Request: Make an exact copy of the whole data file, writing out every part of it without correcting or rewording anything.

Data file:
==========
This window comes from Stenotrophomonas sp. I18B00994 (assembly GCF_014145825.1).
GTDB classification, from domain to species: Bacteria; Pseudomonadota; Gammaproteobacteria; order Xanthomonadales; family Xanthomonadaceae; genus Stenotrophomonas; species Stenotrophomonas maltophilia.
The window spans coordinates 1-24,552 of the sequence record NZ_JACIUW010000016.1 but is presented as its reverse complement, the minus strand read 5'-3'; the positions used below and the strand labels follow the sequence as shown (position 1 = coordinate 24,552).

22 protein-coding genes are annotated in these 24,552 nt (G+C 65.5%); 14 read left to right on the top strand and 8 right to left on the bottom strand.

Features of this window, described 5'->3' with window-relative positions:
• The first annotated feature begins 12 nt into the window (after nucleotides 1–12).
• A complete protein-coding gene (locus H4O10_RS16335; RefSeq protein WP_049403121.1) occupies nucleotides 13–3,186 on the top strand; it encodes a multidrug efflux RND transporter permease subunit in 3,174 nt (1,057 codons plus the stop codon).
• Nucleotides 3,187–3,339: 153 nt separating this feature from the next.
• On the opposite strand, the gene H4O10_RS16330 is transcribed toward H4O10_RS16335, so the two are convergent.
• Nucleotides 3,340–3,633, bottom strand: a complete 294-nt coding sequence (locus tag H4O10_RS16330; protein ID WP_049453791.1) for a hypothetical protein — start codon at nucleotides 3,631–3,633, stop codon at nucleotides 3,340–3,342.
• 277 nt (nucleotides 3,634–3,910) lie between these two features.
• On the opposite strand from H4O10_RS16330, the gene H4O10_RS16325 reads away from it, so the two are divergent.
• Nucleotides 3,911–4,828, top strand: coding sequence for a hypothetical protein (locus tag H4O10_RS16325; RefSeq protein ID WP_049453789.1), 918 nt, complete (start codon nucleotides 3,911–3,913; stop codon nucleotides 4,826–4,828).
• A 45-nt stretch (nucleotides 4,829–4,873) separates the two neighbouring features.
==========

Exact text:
This window comes from Stenotrophomonas sp. I18B00994 (assembly GCF_014145825.1).
GTDB classification, from domain to species: Bacteria; Pseudomonadota; Gammaproteobacteria; order Xanthomonadales; family Xanthomonadaceae; genus Stenotrophomonas; species Stenotrophomonas maltophilia.
The window spans coordinates 1-24,552 of the sequence record NZ_JACIUW010000016.1 but is presented as its reverse complement, the minus strand read 5'-3'; the positions used below and the strand labels follow the sequence as shown (position 1 = coordinate 24,552).

22 protein-coding genes are annotated in these 24,552 nt (G+C 65.5%); 14 read left to right on the top strand and 8 right to left on the bottom strand.

Features of this window, described 5'->3' with window-relative positions:
• The first annotated feature begins 12 nt into the window (after nucleotides 1–12).
• A complete protein-coding gene (locus H4O10_RS16335; RefSeq protein WP_049403121.1) occupies nucleotides 13–3,186 on the top strand; it encodes a multidrug efflux RND transporter permease subunit in 3,174 nt (1,057 codons plus the stop codon).
• Nucleotides 3,187–3,339: 153 nt separating this feature from the next.
• On the opposite strand, the gene H4O10_RS16330 is transcribed toward H4O10_RS16335, so the two are convergent.
• Nucleotides 3,340–3,633, bottom strand: a complete 294-nt coding sequence (locus tag H4O10_RS16330; protein ID WP_049453791.1) for a hypothetical protein — start codon at nucleotides 3,631–3,633, stop codon at nucleotides 3,340–3,342.
• 277 nt (nucleotides 3,634–3,910) lie between these two features.
• On the opposite strand from H4O10_RS16330, the gene H4O10_RS16325 reads away from it, so the two are divergent.
• Nucleotides 3,911–4,828, top strand: coding sequence for a hypothetical protein (locus tag H4O10_RS16325; RefSeq protein ID WP_049453789.1), 918 nt, complete (start codon nucleotides 3,911–3,913; stop codon nucleotides 4,826–4,828).
• A 45-nt stretch (nucleotides 4,829–4,873) separates the two neighbouring features.